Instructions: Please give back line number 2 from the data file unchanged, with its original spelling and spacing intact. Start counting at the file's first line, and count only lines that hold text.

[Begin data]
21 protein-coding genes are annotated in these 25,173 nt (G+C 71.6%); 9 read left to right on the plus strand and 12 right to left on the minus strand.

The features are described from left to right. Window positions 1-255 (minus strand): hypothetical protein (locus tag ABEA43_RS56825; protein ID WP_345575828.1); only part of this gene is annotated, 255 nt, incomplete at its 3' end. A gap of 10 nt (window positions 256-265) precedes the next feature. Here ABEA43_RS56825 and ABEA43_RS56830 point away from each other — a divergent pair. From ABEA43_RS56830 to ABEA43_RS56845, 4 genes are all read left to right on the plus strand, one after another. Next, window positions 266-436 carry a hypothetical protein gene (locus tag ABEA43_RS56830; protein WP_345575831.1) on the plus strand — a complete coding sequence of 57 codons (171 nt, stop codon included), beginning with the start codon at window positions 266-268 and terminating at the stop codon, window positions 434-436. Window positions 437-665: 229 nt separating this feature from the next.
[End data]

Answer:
The features are described from left to right. Window positions 1-255 (minus strand): hypothetical protein (locus tag ABEA43_RS56825; protein ID WP_345575828.1); only part of this gene is annotated, 255 nt, incomplete at its 3' end. A gap of 10 nt (window positions 256-265) precedes the next feature. Here ABEA43_RS56825 and ABEA43_RS56830 point away from each other — a divergent pair. From ABEA43_RS56830 to ABEA43_RS56845, 4 genes are all read left to right on the plus strand, one after another. Next, window positions 266-436 carry a hypothetical protein gene (locus tag ABEA43_RS56830; protein WP_345575831.1) on the plus strand — a complete coding sequence of 57 codons (171 nt, stop codon included), beginning with the start codon at window positions 266-268 and terminating at the stop codon, window positions 434-436. Window positions 437-665: 229 nt separating this feature from the next.